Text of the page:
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by George Sand
The original, squashed down to read in about 25 minutes

(Paris, 1844)

Armandine Lucile Aurore Dupin was born at Paris in July. At eighteen she married Casimir Dudevant the son of a colonel and baron of the empire, but after nine years they separated. She made her way to Paris, quickly gained literary success under the pen-name of George Sand and scandalised some by her very public love affairs.

Abridged: JH

For more works by George Sand, see The Index


I. - In Venice

Little Consuelo, at the age of fourteen, was the best of all the pupils of the Maestro Porpora, a famous Italian composer, of the eighteenth century.

At that time in Venice a certain number of children received a musical education at the expense of the state, and it was Porpora, the great musician - then a soured and disappointed man - who trained the voices of the girls. They were not equally poor, these young ladies, and among them were the daughters of needy artists, whose wandering existence did not permit them a long stay in Venice. Of such parentage was little Consuelo, born in Spain, and arriving in Italy by the strange routes of Bohemians. Not that Gonsuelo was really a gipsy. She was of good Spanish blood, and had a calmness of mind and manner quite foreign to the wandering races. A rare and happy temperament was hers, and, in spite of poverty and orphanhood - for her mother, who brought her to Venice, was dead - Consuelo worked on with Porpora, finding the labour an enjoyment, and overcoming the difficulties of her art as if by some invisible instinct.

When Consuelo was eighteen Count Zustiniani, having heard her sing in Porpora's choir, decided she must come out as a prima donna in his theatre. For the fame and success of this theatre Zustiniani cared more than for anything else in the world - not that he was eager for money, but because he was an enthusiast for music - a man of taste, an amateur, whose great business in life was to gratify his taste. He liked to be talked about and to have his theatre and his magnificence talked about.

The success of Consuelo was assured when she appeared for the first time in Gluck's "Ipermnestra." The debutante was at once self-possessed and serious, receiving the applause of the audience without fear or humility. For her art itself, and not the results of art, were the main thing, and her inward satisfaction in her performance did not depend on the amount of approbation manifested by the public.

But Zustiniani, gratified as he was by the triumph of his new prima donna, was not content with Consuelo's success on the stage; he also wanted her for himself. Consuelo gravely refused the jewels and ornaments he offered her, and the count was strangely annoyed. He was thrilled with unknown emotions by Consuelo's singing, and his patrician soul could not realise that this poor little pupil of Porpora's was not to be won by the ordinary methods, which he had hitherto employed successfully in the conquest of opera singers.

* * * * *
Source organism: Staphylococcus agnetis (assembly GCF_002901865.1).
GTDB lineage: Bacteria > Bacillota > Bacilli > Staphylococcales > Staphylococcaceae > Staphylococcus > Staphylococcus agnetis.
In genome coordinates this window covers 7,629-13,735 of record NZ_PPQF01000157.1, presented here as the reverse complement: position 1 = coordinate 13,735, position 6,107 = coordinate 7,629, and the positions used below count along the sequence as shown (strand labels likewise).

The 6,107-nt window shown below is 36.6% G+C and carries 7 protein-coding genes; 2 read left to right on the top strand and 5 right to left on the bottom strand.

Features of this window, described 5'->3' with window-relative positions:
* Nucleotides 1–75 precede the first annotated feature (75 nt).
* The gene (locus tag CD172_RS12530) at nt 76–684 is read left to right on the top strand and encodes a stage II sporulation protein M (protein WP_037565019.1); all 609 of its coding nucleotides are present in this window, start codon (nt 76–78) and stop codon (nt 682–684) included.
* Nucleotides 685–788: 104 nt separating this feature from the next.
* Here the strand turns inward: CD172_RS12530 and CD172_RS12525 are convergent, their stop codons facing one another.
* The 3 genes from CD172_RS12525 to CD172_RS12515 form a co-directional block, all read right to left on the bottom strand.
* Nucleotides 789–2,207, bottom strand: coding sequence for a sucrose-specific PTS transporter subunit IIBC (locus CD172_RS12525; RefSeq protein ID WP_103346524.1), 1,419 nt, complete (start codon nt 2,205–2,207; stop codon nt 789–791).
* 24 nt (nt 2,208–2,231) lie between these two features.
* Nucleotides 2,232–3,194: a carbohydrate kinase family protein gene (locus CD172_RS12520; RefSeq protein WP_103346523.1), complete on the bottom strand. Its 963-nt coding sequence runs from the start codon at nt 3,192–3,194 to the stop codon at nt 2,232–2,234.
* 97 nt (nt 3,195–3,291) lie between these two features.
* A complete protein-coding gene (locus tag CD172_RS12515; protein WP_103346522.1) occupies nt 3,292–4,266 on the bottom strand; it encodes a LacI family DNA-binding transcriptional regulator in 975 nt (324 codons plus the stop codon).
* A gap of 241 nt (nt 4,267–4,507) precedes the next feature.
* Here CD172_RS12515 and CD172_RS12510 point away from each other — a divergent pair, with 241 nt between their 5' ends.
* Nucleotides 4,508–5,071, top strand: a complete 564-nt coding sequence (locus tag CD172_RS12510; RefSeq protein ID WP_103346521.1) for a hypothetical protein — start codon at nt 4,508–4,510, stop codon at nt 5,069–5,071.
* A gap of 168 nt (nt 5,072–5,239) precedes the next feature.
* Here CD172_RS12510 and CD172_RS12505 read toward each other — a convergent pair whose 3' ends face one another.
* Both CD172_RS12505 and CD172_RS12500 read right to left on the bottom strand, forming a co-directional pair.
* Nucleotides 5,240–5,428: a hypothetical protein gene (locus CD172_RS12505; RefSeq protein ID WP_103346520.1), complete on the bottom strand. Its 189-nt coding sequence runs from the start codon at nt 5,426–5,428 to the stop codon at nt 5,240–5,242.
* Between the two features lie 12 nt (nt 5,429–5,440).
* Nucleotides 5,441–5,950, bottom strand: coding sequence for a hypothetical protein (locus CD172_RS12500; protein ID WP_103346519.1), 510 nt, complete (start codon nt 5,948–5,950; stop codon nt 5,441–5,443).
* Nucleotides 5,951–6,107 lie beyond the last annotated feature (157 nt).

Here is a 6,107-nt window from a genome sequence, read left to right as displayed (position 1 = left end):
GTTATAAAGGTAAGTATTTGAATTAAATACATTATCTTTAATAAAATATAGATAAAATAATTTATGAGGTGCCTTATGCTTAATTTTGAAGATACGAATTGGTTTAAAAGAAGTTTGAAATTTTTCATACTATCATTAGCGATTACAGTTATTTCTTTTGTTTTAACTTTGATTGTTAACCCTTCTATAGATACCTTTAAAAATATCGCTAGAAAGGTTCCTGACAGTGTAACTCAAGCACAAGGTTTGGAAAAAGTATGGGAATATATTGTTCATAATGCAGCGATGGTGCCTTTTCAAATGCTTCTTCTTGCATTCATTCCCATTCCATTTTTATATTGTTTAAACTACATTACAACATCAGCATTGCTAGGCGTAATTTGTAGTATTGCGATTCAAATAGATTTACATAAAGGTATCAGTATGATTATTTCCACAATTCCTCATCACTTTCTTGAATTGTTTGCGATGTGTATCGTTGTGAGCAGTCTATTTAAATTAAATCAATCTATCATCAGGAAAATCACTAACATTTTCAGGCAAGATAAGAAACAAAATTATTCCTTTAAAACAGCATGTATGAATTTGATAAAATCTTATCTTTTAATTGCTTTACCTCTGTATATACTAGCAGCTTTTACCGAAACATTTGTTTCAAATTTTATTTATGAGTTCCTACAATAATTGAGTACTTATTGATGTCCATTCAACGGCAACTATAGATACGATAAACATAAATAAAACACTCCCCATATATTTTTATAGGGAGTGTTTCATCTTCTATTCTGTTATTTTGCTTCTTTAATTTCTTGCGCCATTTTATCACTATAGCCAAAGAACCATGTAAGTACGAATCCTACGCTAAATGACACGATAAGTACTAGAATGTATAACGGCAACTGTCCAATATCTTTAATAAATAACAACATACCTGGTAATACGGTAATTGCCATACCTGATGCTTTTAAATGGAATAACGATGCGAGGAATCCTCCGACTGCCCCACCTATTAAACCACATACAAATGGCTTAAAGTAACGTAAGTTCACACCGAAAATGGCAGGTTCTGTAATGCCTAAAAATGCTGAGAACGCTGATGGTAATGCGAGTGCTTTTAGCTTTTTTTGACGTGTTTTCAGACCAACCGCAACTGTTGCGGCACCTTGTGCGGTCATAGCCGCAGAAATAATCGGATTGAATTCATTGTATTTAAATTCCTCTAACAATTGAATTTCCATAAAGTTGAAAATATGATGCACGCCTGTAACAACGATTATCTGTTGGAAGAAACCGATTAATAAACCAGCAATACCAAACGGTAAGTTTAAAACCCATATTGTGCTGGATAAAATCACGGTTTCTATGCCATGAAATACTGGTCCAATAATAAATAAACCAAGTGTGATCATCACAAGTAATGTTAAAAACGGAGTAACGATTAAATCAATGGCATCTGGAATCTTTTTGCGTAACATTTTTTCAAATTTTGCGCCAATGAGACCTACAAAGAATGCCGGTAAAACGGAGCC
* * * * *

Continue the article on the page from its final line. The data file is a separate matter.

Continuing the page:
Porpora saved Consuelo from the count's threatening attentions.

The prima donna suddenly disappeared, and it was said she had gone to Vienna, that she had been engaged for the emperor's theatre, and that Porpora was also going there to conduct his new opera.

Count Zustiniani was particularly embarrassed by Consuelo's flight. He had led all Venice to believe this wonderful new singer favoured his addresses. Some, indeed, maintained for a time that, jealous of his treasure, the count had hidden her in one of his country houses. But when they heard Porpora say, with a blunt openness which could never deceive, that he had advised his pupil to go to Germany and wait for him, there was nothing left but to try and find out the motives for this extraordinary decision.

To all inquiries addressed to him Porpora answered that no one should ever know from him where Consuelo was to be found.

In real truth, it was not only Zustiniani who had driven Consuelo away. A youth named Anzoleto, who had grown up in Venice with Consuelo so that the two were as brother and sister, and who lacked both heart and constancy, made life too hard for Consuelo. Anxious to get all the advantages of Consuelo's friendship, and to be known as her betrothed, so that he could procure an engagement in the opera through her generous influence, he yet made love to another singer, a former favourite of Zustiniani's. Learning of Anzoleto's heartless unfaithfulness, and pressed by Zustiniani, Consuelo had turned to her old master for help, and had not been disappointed.

II. - In Bohemia

Among the mountains which separate Bohemia from Bavaria stood an old country house, known as the Castle of the Giant, the residence of the Lords of Rudolstadt. A strange mystery reigned over this ancient family. Count Christian Rudolstadt, the head of the house, a widower, his elder sister, the Canoness Wenceslawa, a venerable lady of seventy, and Count Albert, the only son and heir, lived alone with their retainers, never associating with their neighbours. The count's brother, Baron Frederick Rudolstadt, with his daughter Amelia, had for some time past taken up their abode in the Castle of the Giants, and it was the hope of the two brothers that Albert and Amelia would become betrothed. But the silence and gloom of the place were hateful to Amelia, and Albert's deep melancholy and absent-mindedness were not the tokens of a lover.